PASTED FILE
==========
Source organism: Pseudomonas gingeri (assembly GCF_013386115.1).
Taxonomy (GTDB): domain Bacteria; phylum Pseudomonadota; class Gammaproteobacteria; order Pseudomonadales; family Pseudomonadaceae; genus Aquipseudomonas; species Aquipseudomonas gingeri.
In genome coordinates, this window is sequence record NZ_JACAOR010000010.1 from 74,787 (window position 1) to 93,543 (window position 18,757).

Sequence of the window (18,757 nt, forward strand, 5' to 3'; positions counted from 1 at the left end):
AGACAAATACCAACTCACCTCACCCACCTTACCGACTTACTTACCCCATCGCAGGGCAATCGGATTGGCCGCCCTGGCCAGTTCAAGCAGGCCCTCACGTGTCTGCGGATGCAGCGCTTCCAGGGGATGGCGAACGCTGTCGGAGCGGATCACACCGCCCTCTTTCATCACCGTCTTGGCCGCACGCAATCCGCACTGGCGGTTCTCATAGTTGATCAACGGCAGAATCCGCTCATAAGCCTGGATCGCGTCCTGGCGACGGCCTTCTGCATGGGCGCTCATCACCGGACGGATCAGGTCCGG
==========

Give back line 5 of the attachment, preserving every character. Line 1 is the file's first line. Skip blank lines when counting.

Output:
AGACAAATACCAACTCACCTCACCCACCTTACCGACTTACTTACCCCATCGCAGGGCAATCGGATTGGCCGCCCTGGCCAGTTCAAGCAGGCCCTCACGTGTCTGCGGATGCAGCGCTTCCAGGGGATGGCGAACGCTGTCGGAGCGGATCACACCGCCCTCTTTCATCACCGTCTTGGCCGCACGCAATCCGCACTGGCGGTTCTCATAGTTGATCAACGGCAGAATCCGCTCATAAGCCTGGATCGCGTCCTGGCGACGGCCTTCTGCATGGGCGCTCATCACCGGACGGATCAGGTCCGG